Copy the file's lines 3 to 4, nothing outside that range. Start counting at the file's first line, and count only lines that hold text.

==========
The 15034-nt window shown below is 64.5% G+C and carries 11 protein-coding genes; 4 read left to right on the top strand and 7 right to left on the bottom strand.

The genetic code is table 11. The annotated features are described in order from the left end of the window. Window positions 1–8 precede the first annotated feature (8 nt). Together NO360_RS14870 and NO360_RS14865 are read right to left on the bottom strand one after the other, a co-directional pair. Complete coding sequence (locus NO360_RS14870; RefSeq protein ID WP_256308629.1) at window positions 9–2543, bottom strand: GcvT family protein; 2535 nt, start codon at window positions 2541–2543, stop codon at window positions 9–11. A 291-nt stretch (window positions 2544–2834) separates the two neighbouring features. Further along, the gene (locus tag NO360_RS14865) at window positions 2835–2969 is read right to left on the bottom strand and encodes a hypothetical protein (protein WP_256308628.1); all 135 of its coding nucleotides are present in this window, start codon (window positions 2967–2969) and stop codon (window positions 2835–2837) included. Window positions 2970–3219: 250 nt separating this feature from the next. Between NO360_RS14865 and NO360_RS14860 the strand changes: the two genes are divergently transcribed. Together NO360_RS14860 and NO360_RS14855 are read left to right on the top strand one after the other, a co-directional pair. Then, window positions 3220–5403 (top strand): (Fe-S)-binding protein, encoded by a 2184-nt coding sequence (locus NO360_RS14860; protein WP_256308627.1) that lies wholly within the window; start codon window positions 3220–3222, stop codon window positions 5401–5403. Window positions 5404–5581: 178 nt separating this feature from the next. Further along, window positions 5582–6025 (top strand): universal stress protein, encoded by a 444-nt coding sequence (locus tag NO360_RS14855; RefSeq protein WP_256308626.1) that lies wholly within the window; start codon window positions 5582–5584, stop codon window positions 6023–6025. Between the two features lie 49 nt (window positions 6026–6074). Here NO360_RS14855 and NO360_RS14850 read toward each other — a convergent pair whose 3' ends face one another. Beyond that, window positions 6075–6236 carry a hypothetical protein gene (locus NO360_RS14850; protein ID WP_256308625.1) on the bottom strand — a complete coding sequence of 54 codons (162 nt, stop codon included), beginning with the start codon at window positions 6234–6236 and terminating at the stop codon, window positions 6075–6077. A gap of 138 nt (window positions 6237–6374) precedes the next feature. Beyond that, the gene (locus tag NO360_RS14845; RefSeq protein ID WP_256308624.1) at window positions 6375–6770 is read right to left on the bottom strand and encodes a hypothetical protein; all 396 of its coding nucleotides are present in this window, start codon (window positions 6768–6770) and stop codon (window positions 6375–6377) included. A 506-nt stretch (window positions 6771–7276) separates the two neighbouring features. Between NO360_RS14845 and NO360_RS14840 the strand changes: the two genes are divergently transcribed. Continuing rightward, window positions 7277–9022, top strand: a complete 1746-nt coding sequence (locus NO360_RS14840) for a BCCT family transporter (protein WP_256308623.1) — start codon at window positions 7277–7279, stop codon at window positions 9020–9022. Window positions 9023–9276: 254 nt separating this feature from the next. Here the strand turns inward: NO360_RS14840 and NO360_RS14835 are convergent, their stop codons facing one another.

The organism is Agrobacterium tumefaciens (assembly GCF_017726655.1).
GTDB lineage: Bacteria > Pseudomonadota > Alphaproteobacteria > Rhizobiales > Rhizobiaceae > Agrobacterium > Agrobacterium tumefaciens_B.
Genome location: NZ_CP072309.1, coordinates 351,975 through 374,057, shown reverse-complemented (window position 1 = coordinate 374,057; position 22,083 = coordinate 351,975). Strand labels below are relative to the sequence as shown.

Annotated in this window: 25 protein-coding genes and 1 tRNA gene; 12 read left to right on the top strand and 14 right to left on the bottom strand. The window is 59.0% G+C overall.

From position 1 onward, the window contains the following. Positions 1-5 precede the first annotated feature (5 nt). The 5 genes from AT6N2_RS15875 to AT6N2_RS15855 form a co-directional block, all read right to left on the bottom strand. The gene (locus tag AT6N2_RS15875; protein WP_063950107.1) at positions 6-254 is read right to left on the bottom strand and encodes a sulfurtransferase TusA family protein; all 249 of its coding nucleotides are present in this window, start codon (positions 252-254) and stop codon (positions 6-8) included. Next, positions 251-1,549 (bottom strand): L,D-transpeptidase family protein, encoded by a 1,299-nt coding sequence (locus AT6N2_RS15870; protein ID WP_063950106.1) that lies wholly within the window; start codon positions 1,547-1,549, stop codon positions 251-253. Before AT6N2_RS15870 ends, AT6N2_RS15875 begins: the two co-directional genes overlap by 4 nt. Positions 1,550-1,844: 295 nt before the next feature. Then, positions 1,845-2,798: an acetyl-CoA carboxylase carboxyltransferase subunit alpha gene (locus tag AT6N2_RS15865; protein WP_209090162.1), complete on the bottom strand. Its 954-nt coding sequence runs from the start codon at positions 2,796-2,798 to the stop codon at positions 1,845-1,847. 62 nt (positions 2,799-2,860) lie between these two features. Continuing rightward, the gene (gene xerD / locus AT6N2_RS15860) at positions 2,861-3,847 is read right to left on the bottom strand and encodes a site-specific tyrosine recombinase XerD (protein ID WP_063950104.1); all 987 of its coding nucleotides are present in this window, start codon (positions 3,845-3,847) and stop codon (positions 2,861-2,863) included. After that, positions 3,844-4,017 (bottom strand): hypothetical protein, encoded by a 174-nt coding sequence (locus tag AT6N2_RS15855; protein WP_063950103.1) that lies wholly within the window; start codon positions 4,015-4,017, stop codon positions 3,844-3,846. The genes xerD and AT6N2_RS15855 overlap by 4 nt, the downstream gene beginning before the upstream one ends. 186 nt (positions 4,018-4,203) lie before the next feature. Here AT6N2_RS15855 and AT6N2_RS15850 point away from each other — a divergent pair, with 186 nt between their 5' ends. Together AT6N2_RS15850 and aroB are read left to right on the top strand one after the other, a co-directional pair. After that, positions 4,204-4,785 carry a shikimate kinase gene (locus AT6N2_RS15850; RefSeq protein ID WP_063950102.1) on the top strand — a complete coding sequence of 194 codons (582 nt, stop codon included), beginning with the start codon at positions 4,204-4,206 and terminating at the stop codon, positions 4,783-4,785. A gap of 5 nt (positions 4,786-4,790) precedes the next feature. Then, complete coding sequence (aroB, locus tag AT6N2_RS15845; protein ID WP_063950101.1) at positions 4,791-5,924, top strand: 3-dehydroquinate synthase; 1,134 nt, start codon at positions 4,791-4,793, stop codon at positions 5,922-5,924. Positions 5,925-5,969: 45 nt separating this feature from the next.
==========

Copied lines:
The organism is Agrobacterium tumefaciens (assembly GCF_017726655.1).
GTDB lineage: Bacteria > Pseudomonadota > Alphaproteobacteria > Rhizobiales > Rhizobiaceae > Agrobacterium > Agrobacterium tumefaciens_B.